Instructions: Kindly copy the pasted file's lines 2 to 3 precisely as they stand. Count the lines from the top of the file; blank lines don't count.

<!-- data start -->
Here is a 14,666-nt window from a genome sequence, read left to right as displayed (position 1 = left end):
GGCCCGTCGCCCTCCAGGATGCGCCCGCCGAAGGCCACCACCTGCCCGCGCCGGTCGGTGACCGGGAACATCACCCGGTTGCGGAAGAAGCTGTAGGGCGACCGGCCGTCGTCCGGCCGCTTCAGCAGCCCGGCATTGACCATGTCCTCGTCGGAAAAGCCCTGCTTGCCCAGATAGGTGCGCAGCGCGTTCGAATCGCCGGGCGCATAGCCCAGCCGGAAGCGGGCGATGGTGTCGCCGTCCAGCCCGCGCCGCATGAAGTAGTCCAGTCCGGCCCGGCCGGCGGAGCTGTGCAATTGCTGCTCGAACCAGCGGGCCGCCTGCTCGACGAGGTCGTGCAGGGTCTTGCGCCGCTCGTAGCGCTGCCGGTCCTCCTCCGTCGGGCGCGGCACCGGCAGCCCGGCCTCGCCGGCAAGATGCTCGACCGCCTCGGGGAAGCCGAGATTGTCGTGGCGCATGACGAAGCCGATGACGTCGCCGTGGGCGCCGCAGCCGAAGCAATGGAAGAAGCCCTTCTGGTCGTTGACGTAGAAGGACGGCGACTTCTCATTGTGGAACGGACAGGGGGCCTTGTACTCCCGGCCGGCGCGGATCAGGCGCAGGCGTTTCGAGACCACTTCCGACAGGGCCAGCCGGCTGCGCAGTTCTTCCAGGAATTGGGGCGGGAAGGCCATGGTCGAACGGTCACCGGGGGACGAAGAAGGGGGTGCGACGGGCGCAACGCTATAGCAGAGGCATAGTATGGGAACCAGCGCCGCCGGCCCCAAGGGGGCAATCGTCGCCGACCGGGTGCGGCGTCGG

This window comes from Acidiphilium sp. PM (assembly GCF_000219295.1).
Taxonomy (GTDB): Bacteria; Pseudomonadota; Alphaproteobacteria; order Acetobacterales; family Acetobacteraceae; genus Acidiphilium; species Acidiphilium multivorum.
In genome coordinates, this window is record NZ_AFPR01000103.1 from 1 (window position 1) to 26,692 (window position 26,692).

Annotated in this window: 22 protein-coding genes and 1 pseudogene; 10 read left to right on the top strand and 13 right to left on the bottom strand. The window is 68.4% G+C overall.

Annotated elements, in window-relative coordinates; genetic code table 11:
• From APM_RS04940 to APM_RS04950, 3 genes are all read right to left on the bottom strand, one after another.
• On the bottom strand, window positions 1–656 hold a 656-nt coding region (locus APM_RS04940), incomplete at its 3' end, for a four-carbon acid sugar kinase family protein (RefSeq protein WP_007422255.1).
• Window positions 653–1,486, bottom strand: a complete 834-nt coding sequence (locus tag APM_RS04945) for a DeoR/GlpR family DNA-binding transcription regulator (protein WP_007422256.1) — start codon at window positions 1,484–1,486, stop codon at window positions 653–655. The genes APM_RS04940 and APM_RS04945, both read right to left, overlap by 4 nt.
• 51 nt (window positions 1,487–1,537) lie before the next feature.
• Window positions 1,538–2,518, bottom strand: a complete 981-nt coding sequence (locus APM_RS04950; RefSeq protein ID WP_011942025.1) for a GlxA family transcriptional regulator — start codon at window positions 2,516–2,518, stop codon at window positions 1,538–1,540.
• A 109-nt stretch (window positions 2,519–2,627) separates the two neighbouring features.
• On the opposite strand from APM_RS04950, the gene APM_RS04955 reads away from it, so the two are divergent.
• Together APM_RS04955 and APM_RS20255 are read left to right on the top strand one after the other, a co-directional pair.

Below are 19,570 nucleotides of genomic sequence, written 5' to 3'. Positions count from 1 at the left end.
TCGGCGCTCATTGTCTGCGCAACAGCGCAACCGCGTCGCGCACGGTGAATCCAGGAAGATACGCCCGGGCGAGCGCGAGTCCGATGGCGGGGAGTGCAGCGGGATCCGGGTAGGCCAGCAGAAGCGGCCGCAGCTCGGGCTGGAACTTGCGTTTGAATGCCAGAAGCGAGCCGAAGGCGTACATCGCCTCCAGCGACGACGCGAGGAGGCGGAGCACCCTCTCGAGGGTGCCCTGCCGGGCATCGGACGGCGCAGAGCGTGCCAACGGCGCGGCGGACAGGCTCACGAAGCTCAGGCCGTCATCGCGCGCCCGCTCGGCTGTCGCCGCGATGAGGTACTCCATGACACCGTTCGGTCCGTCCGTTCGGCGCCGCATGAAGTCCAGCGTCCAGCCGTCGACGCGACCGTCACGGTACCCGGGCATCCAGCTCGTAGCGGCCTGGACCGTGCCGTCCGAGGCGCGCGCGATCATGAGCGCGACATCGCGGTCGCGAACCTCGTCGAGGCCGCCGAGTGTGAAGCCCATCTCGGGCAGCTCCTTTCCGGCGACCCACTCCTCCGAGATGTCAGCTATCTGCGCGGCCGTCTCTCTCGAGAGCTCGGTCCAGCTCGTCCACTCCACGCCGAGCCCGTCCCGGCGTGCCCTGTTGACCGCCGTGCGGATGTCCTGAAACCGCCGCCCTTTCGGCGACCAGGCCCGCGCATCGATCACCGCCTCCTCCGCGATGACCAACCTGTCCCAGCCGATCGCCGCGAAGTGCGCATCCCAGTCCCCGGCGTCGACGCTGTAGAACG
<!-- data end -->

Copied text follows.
GGCCCGTCGCCCTCCAGGATGCGCCCGCCGAAGGCCACCACCTGCCCGCGCCGGTCGGTGACCGGGAACATCACCCGGTTGCGGAAGAAGCTGTAGGGCGACCGGCCGTCGTCCGGCCGCTTCAGCAGCCCGGCATTGACCATGTCCTCGTCGGAAAAGCCCTGCTTGCCCAGATAGGTGCGCAGCGCGTTCGAATCGCCGGGCGCATAGCCCAGCCGGAAGCGGGCGATGGTGTCGCCGTCCAGCCCGCGCCGCATGAAGTAGTCCAGTCCGGCCCGGCCGGCGGAGCTGTGCAATTGCTGCTCGAACCAGCGGGCCGCCTGCTCGACGAGGTCGTGCAGGGTCTTGCGCCGCTCGTAGCGCTGCCGGTCCTCCTCCGTCGGGCGCGGCACCGGCAGCCCGGCCTCGCCGGCAAGATGCTCGACCGCCTCGGGGAAGCCGAGATTGTCGTGGCGCATGACGAAGCCGATGACGTCGCCGTGGGCGCCGCAGCCGAAGCAATGGAAGAAGCCCTTCTGGTCGTTGACGTAGAAGGACGGCGACTTCTCATTGTGGAACGGACAGGGGGCCTTGTACTCCCGGCCGGCGCGGATCAGGCGCAGGCGTTTCGAGACCACTTCCGACAGGGCCAGCCGGCTGCGCAGTTCTTCCAGGAATTGGGGCGGGAAGGCCATGGTCGAACGGTCACCGGGGGACGAAGAAGGGGGTGCGACGGGCGCAACGCTATAGCAGAGGCATAGTATGGGAACCAGCGCCGCCGGCCCCAAGGGGGCAATCGTCGCCGACCGGGTGCGGCGTCGG

This window comes from Acidiphilium sp. PM (assembly GCF_000219295.1).